Overview of Divorce in Indiana

The following is an overview of divorce in Indiana. Dissolution of marriage in Indiana may be filed as either fault or no-fault, with property divided according to the “equitable distribution” principle, and spouse and child support determined according to the income shares model.

Residency and Filing Requirements

If one or both parties have been a resident of Indiana, or stationed at a US military installation in Indiana for at least six months, they may file for dissolution of marriage in Indiana.

Grounds for Filing

The petitioner may file for either a Fault or No-Fault dissolution of marriage in Indiana. No Fault dissolution of marriage is filed solely on grounds of the irretrievable breakdown of the marriage.

Fault dissolution of marriage may be filed on grounds of impotence, incurable insanity of either party for at least two years, or the conviction of either parties of a felony.

If you need legal assistance with a divorce filing or case, please consult with a Divorce Lawyer in your area to discuss the details of your case. The content of this article is provided for informational purposes only.

Property Distribution

Indiana is an "equitable distribution" state. Property will therefore be divided fairly albeit not necessarily equally. If both parties fail to reach a settlement on property and debt, the court will distribute property, considering factors such as whether the property was owned by either spouse before marriage, whether acquired by either spouse in his or her own right or acquired by joint efforts.

Restoration or Name Change

A woman desiring the restoration of her maiden or previous married name must include this name as part of her petition for dissolution of marriage, and the court shall grant the name change upon entering the decree of dissolution.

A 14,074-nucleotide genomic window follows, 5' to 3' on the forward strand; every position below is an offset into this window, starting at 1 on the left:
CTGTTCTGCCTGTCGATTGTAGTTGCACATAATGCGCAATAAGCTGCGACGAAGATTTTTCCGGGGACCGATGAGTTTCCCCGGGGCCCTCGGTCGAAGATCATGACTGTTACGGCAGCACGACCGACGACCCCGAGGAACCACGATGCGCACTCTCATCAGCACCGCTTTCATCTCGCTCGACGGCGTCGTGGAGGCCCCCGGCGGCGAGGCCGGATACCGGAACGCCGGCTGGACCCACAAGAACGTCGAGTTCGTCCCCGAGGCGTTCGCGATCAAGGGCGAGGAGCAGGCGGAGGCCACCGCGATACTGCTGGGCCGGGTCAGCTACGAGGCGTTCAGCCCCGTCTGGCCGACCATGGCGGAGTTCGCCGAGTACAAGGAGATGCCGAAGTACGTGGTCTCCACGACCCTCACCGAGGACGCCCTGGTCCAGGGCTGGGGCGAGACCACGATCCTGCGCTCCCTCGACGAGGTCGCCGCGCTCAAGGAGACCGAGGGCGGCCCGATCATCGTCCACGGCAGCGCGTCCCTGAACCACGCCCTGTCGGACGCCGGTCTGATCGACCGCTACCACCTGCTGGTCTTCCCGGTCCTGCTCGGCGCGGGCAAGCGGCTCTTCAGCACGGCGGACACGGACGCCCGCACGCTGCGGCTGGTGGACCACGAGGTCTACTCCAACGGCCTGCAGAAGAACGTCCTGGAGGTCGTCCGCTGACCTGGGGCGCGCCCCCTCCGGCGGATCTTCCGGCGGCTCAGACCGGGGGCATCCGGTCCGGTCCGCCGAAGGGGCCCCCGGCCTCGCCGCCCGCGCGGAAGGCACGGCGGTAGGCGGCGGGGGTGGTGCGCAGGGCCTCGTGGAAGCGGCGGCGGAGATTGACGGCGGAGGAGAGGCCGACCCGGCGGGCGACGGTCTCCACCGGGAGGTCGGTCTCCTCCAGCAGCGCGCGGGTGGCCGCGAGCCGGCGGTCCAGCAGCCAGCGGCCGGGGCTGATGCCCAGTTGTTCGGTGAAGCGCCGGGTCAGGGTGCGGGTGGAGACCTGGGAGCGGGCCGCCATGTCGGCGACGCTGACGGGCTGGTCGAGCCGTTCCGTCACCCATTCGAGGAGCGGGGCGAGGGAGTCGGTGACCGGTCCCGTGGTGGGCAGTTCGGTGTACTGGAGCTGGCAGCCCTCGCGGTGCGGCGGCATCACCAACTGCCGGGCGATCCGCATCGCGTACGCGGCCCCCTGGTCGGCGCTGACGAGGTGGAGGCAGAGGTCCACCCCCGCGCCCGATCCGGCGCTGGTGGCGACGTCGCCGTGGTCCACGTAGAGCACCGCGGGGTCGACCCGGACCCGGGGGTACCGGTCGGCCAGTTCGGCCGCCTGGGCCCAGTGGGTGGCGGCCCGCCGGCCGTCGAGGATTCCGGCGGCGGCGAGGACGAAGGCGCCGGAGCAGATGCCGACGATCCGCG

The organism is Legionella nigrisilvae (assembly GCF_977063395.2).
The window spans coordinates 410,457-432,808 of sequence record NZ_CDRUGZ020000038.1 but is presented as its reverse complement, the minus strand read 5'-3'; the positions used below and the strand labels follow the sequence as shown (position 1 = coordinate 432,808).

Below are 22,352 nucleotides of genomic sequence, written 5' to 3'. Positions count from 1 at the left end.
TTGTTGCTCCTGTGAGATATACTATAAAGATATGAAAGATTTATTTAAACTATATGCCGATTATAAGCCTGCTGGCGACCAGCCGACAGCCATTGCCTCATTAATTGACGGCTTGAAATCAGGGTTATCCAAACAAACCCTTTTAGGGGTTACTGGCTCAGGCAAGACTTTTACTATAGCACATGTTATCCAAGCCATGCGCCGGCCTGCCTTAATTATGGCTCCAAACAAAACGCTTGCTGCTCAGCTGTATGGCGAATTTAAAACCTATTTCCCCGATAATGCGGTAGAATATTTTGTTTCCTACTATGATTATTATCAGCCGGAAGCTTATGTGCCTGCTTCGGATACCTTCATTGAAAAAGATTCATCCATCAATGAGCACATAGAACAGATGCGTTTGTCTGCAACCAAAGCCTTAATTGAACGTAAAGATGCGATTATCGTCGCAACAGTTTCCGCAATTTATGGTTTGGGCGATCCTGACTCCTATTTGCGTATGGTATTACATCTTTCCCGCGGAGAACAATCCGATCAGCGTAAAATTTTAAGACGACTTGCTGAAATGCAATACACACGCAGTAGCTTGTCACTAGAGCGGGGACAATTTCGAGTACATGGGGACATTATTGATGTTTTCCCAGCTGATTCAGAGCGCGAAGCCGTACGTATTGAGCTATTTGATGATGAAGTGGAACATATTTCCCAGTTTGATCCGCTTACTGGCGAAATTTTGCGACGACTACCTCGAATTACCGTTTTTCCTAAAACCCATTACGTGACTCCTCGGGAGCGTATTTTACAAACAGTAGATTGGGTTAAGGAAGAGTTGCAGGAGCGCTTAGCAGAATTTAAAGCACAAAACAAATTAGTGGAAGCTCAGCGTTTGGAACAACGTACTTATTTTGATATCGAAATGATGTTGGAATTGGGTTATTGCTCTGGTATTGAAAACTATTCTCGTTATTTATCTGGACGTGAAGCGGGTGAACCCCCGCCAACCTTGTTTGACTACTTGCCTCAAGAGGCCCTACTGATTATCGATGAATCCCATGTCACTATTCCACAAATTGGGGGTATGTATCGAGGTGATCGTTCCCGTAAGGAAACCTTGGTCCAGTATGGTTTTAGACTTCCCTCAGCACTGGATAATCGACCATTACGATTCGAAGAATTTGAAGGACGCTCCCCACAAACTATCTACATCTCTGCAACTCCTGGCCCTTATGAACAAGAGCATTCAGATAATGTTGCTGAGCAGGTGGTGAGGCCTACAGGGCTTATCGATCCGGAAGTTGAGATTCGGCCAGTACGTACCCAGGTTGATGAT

Spousal Support

Not all cases involve temporary or permanent spousal support from one spouse to the other. This is decided on a case-by-case basis either through agreement by both parties or at the court's discretion.

The court may consider whether one or the other spouse is physically or mentally incapacitated, whether a spouse lacks sufficient property, whether the spouse has custody of a child whose physical or mental incapacity requires the custodian to forgo employment, and will consider the earning capacity of each spouse, among other factors.

Counseling or Mediation Requirements

When the court orders a case into mediation, it shall be placed in the court docket for a final hearing. Mediation must be completed within 60 day or the court’s order, unless the court grants an extension, or by agreement of the parties, or recommendation of the mediator, not to exceed the date of the final hearing.

Child Custody and Support

The courts of the state of Indiana will do everything within their power to help mitigate emotional trauma that may be inflicted on the children by the divorce. If the parents cannot agree on issues involving children, the court will decide custody.

Indiana uses the Income Shares Model for calculating child support proportionally according to each parent’s income.

The content of this article is provided for informational purposes only. If you need legal assistance with a divorce filing or case, please consult with a Divorce Lawyer in your area to discuss the details of your case.
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